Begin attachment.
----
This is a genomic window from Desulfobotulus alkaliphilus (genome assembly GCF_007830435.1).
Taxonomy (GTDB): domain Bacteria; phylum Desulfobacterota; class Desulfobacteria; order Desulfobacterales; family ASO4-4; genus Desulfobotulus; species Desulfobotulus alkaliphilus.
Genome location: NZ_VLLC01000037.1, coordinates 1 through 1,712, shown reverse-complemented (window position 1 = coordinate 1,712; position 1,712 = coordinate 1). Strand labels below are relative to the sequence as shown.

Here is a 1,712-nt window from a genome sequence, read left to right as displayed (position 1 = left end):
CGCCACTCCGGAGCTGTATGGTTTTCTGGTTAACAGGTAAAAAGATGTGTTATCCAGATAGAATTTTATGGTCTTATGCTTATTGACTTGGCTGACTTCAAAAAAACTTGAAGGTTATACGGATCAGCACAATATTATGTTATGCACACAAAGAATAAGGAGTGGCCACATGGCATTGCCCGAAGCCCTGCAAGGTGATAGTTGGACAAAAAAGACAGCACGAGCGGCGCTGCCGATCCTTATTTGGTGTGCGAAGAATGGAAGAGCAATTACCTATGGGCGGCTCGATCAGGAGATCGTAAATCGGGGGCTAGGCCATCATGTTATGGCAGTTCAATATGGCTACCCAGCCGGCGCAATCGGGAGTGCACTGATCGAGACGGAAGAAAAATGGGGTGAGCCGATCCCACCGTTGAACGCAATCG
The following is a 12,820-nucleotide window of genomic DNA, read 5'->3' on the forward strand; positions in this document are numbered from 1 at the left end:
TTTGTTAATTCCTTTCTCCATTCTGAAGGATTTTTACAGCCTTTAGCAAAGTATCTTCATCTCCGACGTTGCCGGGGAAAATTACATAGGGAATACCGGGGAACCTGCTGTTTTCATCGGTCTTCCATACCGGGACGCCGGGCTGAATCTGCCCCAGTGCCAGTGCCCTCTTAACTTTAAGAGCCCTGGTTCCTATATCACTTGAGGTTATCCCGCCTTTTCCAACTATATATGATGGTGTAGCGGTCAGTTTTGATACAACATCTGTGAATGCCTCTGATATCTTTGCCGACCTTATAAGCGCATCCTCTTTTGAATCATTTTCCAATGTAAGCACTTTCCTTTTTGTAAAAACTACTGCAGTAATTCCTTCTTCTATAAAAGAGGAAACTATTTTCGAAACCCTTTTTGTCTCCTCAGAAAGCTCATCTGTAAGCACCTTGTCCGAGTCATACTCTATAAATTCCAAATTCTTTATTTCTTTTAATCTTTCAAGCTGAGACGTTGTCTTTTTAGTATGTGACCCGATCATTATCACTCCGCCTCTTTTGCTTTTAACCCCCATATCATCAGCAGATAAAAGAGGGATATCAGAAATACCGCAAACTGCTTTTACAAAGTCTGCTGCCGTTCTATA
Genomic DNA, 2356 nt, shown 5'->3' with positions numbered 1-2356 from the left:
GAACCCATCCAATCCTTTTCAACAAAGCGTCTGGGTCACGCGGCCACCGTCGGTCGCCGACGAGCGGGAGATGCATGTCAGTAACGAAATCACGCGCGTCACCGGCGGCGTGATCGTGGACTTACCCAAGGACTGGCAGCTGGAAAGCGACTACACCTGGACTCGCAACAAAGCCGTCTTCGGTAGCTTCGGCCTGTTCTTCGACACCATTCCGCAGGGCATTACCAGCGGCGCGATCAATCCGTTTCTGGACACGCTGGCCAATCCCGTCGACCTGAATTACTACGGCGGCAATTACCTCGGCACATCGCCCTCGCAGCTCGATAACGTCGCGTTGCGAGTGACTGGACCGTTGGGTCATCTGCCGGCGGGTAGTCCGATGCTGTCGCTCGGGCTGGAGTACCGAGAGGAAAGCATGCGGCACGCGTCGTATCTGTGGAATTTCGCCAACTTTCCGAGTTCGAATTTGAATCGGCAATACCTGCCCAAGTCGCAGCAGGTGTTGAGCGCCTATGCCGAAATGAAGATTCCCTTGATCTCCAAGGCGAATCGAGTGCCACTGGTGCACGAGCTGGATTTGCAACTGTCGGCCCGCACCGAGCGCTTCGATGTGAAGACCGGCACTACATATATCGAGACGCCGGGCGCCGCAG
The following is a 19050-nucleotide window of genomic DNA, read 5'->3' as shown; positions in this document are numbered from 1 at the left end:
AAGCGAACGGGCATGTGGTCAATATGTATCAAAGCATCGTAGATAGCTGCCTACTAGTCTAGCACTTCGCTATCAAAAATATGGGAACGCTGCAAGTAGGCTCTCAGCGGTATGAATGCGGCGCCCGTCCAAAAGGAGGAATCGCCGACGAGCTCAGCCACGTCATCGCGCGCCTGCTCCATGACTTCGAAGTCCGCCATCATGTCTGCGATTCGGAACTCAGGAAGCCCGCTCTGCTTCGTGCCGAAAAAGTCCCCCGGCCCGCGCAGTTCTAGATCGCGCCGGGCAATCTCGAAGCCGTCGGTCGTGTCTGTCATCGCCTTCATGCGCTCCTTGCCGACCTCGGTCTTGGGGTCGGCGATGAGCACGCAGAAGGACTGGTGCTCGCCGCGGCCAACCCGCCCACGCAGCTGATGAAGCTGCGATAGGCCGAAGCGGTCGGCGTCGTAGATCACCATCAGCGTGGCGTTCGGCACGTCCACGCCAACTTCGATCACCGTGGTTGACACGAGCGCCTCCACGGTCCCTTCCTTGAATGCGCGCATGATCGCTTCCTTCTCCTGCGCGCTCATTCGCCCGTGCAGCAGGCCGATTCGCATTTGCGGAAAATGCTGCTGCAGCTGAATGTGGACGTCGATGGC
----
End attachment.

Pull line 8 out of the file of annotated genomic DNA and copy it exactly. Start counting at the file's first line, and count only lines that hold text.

Genomic DNA, 2356 nt, shown 5'->3' with positions numbered 1-2356 from the left: